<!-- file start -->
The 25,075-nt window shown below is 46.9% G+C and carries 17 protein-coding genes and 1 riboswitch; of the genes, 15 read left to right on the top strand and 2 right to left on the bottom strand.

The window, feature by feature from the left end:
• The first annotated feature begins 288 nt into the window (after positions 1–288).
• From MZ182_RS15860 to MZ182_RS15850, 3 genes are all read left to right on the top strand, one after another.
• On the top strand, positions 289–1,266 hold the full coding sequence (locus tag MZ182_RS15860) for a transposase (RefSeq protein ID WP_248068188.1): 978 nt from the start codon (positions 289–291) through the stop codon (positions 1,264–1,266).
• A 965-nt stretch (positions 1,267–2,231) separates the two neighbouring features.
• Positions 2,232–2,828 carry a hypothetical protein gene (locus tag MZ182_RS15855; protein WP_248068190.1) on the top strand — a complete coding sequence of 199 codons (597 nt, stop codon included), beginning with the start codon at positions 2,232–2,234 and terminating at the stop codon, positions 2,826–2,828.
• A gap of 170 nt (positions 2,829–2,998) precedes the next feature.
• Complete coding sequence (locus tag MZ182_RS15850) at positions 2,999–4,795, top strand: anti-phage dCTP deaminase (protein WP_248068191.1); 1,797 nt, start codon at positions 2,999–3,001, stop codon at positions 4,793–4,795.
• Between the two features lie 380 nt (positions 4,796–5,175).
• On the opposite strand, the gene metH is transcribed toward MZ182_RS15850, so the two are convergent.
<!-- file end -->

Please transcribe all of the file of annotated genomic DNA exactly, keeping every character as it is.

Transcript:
The 25,075-nt window shown below is 46.9% G+C and carries 17 protein-coding genes and 1 riboswitch; of the genes, 15 read left to right on the top strand and 2 right to left on the bottom strand.

The window, feature by feature from the left end:
• The first annotated feature begins 288 nt into the window (after positions 1–288).
• From MZ182_RS15860 to MZ182_RS15850, 3 genes are all read left to right on the top strand, one after another.
• On the top strand, positions 289–1,266 hold the full coding sequence (locus tag MZ182_RS15860) for a transposase (RefSeq protein ID WP_248068188.1): 978 nt from the start codon (positions 289–291) through the stop codon (positions 1,264–1,266).
• A 965-nt stretch (positions 1,267–2,231) separates the two neighbouring features.
• Positions 2,232–2,828 carry a hypothetical protein gene (locus tag MZ182_RS15855; protein WP_248068190.1) on the top strand — a complete coding sequence of 199 codons (597 nt, stop codon included), beginning with the start codon at positions 2,232–2,234 and terminating at the stop codon, positions 2,826–2,828.
• A gap of 170 nt (positions 2,829–2,998) precedes the next feature.
• Complete coding sequence (locus tag MZ182_RS15850) at positions 2,999–4,795, top strand: anti-phage dCTP deaminase (protein WP_248068191.1); 1,797 nt, start codon at positions 2,999–3,001, stop codon at positions 4,793–4,795.
• Between the two features lie 380 nt (positions 4,796–5,175).
• On the opposite strand, the gene metH is transcribed toward MZ182_RS15850, so the two are convergent.